LINK: Romans 9
Paul goes straight from a song of triumphant joy at the end of Chapter 8 to anguish of heart at the beginning of Chapter 9. Isn't that the way we are? We can go from praise to tears in a heartbeat. Paul is heartbroken over his own people, the Jews (or Israel), to whom so much has been given by God. Many of them are not God's children.
Paul picks a theme he touched on earlier, that righteousness is from God. Salvation is not a result of what family we are born into or what we ourselves do or don't do. He deals with questions that are probably percolating in the minds of those who read this letter. This is a tough chapter and many people have questioned God over it and even rebelled against its words. I don't pretend to understand all of it, but I believe it.
Paul begins with the point that simply being is a physical Jew doesn't make someone God's child. Paul uses Jewish history and some quotes from the prophets as illustration. Simply being a child of Abraham or Isaac didn't guarantee being a child of the promise. Physical descent has nothing to do with being considered righteous, with being one of God's children. What does make someone God's child is God's merciful intervention. Without God's softening work in a heart, all the miracles in the world will only serve to make that hard heart harder. Look at the pharaoh during the time of the Jews exodus from Egypt.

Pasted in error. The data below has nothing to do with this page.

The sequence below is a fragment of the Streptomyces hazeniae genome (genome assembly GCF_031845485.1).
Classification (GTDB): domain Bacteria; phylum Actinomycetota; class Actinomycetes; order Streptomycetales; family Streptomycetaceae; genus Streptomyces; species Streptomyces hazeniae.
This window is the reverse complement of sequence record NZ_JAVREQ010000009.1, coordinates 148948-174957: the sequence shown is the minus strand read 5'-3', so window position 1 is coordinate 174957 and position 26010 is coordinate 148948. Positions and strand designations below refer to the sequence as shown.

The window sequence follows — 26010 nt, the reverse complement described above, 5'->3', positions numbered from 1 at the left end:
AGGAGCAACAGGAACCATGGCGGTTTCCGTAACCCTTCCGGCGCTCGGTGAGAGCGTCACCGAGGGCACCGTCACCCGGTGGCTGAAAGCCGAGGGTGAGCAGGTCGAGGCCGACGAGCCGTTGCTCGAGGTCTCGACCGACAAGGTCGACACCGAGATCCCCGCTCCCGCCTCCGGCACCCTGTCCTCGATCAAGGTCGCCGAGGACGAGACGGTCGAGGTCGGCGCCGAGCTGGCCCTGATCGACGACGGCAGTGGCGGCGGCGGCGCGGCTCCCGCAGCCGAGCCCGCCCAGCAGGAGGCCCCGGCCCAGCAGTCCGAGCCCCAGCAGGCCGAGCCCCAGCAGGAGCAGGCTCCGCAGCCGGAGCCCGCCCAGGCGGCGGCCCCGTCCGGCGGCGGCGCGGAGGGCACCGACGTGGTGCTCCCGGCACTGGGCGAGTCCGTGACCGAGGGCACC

God made us for His glory. That is one of the main themes of this chapter. We exist for Him. That is a hard thing to understand, because we want it all to be about us, about people. But think about it. If God is who He says He is: Creator of all that exists, Sustainer of the universe, I Am, Redeemer; then He has the right to do as He chooses with all He has made. If He is the way He says He is: merciful, loving, just, kind, patient; then can't we trust Him to do what is right?
Does the thing that is made tell the one who made it that he made a mistake, that he's doing it wrong? That makes no sense. We don't begin to understand God's purposes and motives OR where He is taking history - either our own personal histories or this world's history.
This chapter ends with irony. The Gentiles (all who aren't Jews), who as a group have not pursued righteousness, can now obtain it. The Jews, who pursued the law of righteousness, who sought a right standing with God based on their own works, haven't achieved it. Why not? Because they're stumbling over Christ, the rock. They just can't trust that He is the way to righteousness. Jesus is the final evidence that God's word is true and sure. God became flesh to give us mercy.
Grace is a difficult concept to grasp. We want to think that we DESERVE salvation. We make gods of ourselves.
Salvation is not through physical descent or what we do. It is entirely of God. And as C.S. Lewis put it, God is not tame. We don't tell Him what to do.
Think through this chapter. Are you trying to tell God what to do? Are you stumbling over the rock that is Christ?
Father, this chapter is hard. Give us hearts that are soft toward you. Help us to throw ourselves on your mercy and grace. Thank you for Jesus, who is the visible expression of your love. Help us to know you so that we can trust you.